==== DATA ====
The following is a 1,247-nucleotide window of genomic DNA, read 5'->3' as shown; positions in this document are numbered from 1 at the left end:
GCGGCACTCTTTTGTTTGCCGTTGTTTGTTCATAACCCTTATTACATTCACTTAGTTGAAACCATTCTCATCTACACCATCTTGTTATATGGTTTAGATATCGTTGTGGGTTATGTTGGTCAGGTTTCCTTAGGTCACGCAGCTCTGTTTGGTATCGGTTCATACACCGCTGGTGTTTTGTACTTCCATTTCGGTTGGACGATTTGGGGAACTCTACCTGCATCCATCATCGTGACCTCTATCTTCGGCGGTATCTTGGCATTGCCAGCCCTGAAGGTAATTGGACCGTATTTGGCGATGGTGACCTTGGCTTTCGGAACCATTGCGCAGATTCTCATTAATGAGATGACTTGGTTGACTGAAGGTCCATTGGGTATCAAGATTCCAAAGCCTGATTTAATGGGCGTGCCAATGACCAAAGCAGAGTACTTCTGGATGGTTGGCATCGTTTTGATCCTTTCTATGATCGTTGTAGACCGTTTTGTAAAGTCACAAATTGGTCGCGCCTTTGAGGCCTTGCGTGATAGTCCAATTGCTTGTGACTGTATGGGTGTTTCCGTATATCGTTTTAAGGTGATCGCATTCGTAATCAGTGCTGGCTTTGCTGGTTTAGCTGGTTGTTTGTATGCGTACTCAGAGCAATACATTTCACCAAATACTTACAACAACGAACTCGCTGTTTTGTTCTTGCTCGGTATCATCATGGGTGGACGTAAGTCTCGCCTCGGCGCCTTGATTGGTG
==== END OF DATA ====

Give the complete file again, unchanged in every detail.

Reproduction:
The following is a 1,247-nucleotide window of genomic DNA, read 5'->3' as shown; positions in this document are numbered from 1 at the left end:
GCGGCACTCTTTTGTTTGCCGTTGTTTGTTCATAACCCTTATTACATTCACTTAGTTGAAACCATTCTCATCTACACCATCTTGTTATATGGTTTAGATATCGTTGTGGGTTATGTTGGTCAGGTTTCCTTAGGTCACGCAGCTCTGTTTGGTATCGGTTCATACACCGCTGGTGTTTTGTACTTCCATTTCGGTTGGACGATTTGGGGAACTCTACCTGCATCCATCATCGTGACCTCTATCTTCGGCGGTATCTTGGCATTGCCAGCCCTGAAGGTAATTGGACCGTATTTGGCGATGGTGACCTTGGCTTTCGGAACCATTGCGCAGATTCTCATTAATGAGATGACTTGGTTGACTGAAGGTCCATTGGGTATCAAGATTCCAAAGCCTGATTTAATGGGCGTGCCAATGACCAAAGCAGAGTACTTCTGGATGGTTGGCATCGTTTTGATCCTTTCTATGATCGTTGTAGACCGTTTTGTAAAGTCACAAATTGGTCGCGCCTTTGAGGCCTTGCGTGATAGTCCAATTGCTTGTGACTGTATGGGTGTTTCCGTATATCGTTTTAAGGTGATCGCATTCGTAATCAGTGCTGGCTTTGCTGGTTTAGCTGGTTGTTTGTATGCGTACTCAGAGCAATACATTTCACCAAATACTTACAACAACGAACTCGCTGTTTTGTTCTTGCTCGGTATCATCATGGGTGGACGTAAGTCTCGCCTCGGCGCCTTGATTGGTG